The warnings, in briefing notes sent to former environment minister Rona Ambrose, suggested there were too many risks involved from increasing production of ethanol which, in Canada, is largely produced from corn and wheat crops.
"Feedstocks and biofuel production consume large amounts of water, natural gas, biomass, electricity and fertilizers," stated one of the briefing notes, drafted on May 16, 2006, by a technology strategies and climate change division at Environment Canada.
The documents were released to Canwest News Service under the Access to Information Act.
"Based on global Life Cycle Assessments (LCA) of biofuel production, impacts on acidification, land degradation, waste generation, water use and human and environmental impacts were found more often to be unfavourable than favourable."
The government adopted legislation to regulate new targets last spring. It requires that gasoline contain an average renewable fuel content of 5% and that diesel contain an average renewable fuel content of 2% by 2010.
The government has also offered $1.5-billion in subsidies mainly to support farmers, agricultural and energy companies which produce ethanol from corn or wheat.
Environment Canada's research suggested that ethanol produced from waste products is much more sustainable, but the government created a smaller fund of $500-million, specifically to support this type of "next generation" ethanol.
Subsequent material prepared for the minister said that consumption of gasoline with a 10% ethanol content could reduce greenhouse gas emissions and some air pollutants, but generate other problems, such as increased fuel consumption, higher prices at the pumps, and a 100% increase in emissions of acetaldehyde, which has been listed as a toxic substance under the Canadian Environmental Protection Act.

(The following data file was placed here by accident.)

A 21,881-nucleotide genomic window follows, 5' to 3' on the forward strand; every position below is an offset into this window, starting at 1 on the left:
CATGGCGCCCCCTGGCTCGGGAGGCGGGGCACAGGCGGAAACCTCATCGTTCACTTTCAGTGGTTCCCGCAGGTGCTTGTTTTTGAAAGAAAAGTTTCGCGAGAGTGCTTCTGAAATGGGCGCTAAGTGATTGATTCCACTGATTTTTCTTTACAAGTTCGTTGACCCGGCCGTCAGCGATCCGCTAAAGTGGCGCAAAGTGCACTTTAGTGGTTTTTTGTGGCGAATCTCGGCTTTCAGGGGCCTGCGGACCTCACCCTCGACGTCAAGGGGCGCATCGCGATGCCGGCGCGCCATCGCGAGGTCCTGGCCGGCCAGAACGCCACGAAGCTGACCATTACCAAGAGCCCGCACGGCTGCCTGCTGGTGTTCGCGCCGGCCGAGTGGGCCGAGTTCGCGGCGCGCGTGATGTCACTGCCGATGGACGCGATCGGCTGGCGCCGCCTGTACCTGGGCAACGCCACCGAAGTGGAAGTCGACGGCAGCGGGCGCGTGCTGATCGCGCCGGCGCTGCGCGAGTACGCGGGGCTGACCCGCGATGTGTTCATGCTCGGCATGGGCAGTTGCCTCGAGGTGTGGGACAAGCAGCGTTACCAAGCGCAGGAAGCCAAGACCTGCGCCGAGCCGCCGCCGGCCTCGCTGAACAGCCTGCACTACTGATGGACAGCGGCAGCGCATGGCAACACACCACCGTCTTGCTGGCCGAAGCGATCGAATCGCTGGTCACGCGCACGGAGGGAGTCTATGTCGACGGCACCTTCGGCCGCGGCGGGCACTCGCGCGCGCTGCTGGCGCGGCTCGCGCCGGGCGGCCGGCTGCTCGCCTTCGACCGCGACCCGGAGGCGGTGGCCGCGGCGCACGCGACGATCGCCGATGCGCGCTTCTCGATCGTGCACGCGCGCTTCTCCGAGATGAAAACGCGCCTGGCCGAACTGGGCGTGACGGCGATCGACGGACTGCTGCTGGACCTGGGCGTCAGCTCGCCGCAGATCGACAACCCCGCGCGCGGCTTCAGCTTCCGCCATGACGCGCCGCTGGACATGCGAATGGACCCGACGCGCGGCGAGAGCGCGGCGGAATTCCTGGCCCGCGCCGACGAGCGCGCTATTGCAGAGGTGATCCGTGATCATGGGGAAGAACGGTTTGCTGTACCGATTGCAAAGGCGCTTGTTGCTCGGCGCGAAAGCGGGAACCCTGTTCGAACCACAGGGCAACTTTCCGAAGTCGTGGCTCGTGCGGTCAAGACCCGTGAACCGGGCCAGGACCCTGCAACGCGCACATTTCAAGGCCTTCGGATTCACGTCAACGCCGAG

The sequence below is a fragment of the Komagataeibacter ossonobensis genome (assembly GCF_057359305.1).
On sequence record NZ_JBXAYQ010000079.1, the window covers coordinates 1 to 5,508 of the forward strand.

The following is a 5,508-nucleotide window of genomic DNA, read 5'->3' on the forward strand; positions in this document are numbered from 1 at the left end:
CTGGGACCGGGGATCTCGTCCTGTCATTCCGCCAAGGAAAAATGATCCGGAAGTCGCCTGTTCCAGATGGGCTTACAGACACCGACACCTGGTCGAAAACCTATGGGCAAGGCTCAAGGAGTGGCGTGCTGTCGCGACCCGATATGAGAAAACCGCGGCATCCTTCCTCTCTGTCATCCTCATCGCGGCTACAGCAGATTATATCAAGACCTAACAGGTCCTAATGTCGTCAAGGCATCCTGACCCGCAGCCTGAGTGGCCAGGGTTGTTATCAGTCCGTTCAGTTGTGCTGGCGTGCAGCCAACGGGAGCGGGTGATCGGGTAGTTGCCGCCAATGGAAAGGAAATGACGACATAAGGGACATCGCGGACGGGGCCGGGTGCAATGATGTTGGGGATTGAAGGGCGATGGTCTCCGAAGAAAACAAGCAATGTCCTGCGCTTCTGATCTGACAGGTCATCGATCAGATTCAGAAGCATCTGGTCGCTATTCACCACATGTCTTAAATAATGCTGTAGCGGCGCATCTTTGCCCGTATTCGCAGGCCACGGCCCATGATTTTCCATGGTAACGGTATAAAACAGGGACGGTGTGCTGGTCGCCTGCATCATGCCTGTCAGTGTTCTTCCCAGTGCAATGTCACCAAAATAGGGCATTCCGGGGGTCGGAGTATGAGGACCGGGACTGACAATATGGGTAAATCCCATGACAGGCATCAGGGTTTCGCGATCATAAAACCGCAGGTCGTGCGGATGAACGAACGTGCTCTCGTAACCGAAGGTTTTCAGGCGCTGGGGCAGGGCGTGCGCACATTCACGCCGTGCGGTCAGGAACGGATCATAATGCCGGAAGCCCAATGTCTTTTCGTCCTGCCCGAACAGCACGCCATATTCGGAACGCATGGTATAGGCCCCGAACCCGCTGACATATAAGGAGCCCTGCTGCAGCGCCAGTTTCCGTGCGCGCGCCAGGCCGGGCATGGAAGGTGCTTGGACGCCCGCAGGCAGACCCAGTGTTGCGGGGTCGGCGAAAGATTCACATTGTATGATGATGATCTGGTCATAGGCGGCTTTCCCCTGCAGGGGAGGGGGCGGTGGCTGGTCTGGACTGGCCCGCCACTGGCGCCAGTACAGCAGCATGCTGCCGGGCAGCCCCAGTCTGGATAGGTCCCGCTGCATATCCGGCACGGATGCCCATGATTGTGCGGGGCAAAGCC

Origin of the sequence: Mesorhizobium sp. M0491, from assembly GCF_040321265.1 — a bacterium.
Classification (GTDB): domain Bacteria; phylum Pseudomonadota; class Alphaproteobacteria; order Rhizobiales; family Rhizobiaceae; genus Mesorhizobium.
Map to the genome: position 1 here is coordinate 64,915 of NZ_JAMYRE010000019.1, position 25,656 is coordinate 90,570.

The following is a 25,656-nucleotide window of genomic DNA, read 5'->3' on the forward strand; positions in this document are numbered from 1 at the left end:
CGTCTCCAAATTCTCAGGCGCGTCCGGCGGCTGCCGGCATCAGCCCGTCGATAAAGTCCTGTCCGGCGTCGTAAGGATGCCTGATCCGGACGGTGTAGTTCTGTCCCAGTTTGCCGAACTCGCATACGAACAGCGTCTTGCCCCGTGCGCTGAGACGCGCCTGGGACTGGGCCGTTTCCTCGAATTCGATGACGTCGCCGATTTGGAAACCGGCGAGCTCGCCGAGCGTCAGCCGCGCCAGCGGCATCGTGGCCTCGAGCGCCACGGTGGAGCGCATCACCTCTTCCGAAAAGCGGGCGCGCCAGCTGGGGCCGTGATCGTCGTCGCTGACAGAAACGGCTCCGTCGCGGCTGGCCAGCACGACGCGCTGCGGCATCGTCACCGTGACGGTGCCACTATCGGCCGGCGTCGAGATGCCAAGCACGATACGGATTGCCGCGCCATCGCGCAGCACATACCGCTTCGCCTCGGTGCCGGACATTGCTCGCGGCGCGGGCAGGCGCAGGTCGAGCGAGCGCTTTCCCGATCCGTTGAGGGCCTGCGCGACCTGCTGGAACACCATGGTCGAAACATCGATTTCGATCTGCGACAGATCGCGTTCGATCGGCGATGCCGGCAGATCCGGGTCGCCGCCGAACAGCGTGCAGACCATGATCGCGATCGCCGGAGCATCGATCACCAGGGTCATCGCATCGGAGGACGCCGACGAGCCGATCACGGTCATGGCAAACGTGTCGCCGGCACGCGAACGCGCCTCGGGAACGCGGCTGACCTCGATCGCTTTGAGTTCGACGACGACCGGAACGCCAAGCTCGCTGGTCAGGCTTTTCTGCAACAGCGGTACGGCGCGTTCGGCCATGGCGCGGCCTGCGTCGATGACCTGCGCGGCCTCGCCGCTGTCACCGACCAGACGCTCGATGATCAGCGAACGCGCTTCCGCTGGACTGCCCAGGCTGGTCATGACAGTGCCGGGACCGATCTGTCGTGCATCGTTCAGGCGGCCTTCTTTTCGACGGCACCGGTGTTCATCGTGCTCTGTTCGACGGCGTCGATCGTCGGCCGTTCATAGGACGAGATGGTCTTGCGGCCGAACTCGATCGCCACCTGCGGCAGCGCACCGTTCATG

While one document estimated the increased costs for producing ethanol could result in a one- or two-cent increase in the price of gasoline at the pumps, another estimated that the overall greenhouse gas emissions reductions would cost as much as $200 per tonne of CO2.
"If all Canadian gasoline were E-10 (containing 10% ethanol), GHG emissions would be reduced by about three megatonnes of carbon dioxide per year," stated a briefing note prepared for Ms. Ambrose in May 2006.
An industry spokesman said that the warnings from Environment Canada were misleading since they focused on assessing production from outdated technologies in foreign countries.
"Today in Canada we're building new plants," Gordon Quaiattini, president of the Canadian Renewable Fuels Association, said. "This is state-of-the-art technology."
He said the government is also using a new modelling analysis program developed by Natural Resources Canada called GHGenius. He said it bases its analysis on the best practices used in Canada.
"None of the corn, for example, in Canada, that finds its way into ethanol production is irrigated," he said. "So the issues with respect to water usage are minimal here."
While he acknowledged that some tailpipe pollution increases as a result of burning ethanol-blended gasoline, Mr. Quaiattini said the research suggests there is an overall reduction in harmful emissions.
But NDP environment critic Nathan Cullen said his party opposed the legislation adopted last spring since there were no guarantees it would be good for the environment.
"They tried to make this more about a farm subsidy than about dealing with climate change and helping the environment," Mr. Cullen said. "To hold it up as part of their environmental initiative is a bit of a farce."
Environment Minister Jim Prentice's office referred questions to his department which did not dispute the warnings from the briefing notes.
"It should be noted that the production and use of any fuel has environmental impacts," an Environment Canada spokesperson wrote in an e-mail. "What is important to consider is the change in these impacts, particularly when biofuels are substituted for more traditional fuels such as gasoline and diesel."